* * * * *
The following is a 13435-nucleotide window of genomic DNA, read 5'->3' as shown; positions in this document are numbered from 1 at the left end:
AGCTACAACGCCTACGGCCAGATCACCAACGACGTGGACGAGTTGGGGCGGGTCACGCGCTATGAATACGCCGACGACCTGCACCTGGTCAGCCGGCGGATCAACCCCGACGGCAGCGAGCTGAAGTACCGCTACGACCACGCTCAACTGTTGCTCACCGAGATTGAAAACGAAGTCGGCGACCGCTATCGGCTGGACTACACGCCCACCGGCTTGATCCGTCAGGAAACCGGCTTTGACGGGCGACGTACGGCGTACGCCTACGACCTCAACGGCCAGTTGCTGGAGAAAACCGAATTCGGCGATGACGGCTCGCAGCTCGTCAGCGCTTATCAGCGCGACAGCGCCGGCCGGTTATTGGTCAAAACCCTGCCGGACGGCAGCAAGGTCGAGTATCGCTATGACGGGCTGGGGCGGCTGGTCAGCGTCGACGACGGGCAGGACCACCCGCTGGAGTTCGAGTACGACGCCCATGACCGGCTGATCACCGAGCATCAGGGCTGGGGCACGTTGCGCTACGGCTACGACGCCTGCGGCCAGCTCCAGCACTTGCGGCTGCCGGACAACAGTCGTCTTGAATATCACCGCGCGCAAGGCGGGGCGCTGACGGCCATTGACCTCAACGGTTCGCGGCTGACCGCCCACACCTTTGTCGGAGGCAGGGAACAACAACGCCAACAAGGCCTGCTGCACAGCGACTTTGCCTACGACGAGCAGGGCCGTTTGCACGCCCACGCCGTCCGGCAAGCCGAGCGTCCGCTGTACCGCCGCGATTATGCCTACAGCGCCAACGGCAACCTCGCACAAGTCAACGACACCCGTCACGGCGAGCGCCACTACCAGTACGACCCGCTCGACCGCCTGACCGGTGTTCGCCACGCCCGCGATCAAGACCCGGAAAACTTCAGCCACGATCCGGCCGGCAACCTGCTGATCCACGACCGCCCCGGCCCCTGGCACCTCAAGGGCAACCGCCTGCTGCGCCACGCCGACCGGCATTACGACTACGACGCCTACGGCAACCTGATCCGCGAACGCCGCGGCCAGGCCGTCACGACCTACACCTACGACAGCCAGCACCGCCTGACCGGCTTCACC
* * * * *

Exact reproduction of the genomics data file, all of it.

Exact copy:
The following is a 13435-nucleotide window of genomic DNA, read 5'->3' as shown; positions in this document are numbered from 1 at the left end:
AGCTACAACGCCTACGGCCAGATCACCAACGACGTGGACGAGTTGGGGCGGGTCACGCGCTATGAATACGCCGACGACCTGCACCTGGTCAGCCGGCGGATCAACCCCGACGGCAGCGAGCTGAAGTACCGCTACGACCACGCTCAACTGTTGCTCACCGAGATTGAAAACGAAGTCGGCGACCGCTATCGGCTGGACTACACGCCCACCGGCTTGATCCGTCAGGAAACCGGCTTTGACGGGCGACGTACGGCGTACGCCTACGACCTCAACGGCCAGTTGCTGGAGAAAACCGAATTCGGCGATGACGGCTCGCAGCTCGTCAGCGCTTATCAGCGCGACAGCGCCGGCCGGTTATTGGTCAAAACCCTGCCGGACGGCAGCAAGGTCGAGTATCGCTATGACGGGCTGGGGCGGCTGGTCAGCGTCGACGACGGGCAGGACCACCCGCTGGAGTTCGAGTACGACGCCCATGACCGGCTGATCACCGAGCATCAGGGCTGGGGCACGTTGCGCTACGGCTACGACGCCTGCGGCCAGCTCCAGCACTTGCGGCTGCCGGACAACAGTCGTCTTGAATATCACCGCGCGCAAGGCGGGGCGCTGACGGCCATTGACCTCAACGGTTCGCGGCTGACCGCCCACACCTTTGTCGGAGGCAGGGAACAACAACGCCAACAAGGCCTGCTGCACAGCGACTTTGCCTACGACGAGCAGGGCCGTTTGCACGCCCACGCCGTCCGGCAAGCCGAGCGTCCGCTGTACCGCCGCGATTATGCCTACAGCGCCAACGGCAACCTCGCACAAGTCAACGACACCCGTCACGGCGAGCGCCACTACCAGTACGACCCGCTCGACCGCCTGACCGGTGTTCGCCACGCCCGCGATCAAGACCCGGAAAACTTCAGCCACGATCCGGCCGGCAACCTGCTGATCCACGACCGCCCCGGCCCCTGGCACCTCAAGGGCAACCGCCTGCTGCGCCACGCCGACCGGCATTACGACTACGACGCCTACGGCAACCTGATCCGCGAACGCCGCGGCCAGGCCGTCACGACCTACACCTACGACAGCCAGCACCGCCTGACCGGCTTCACC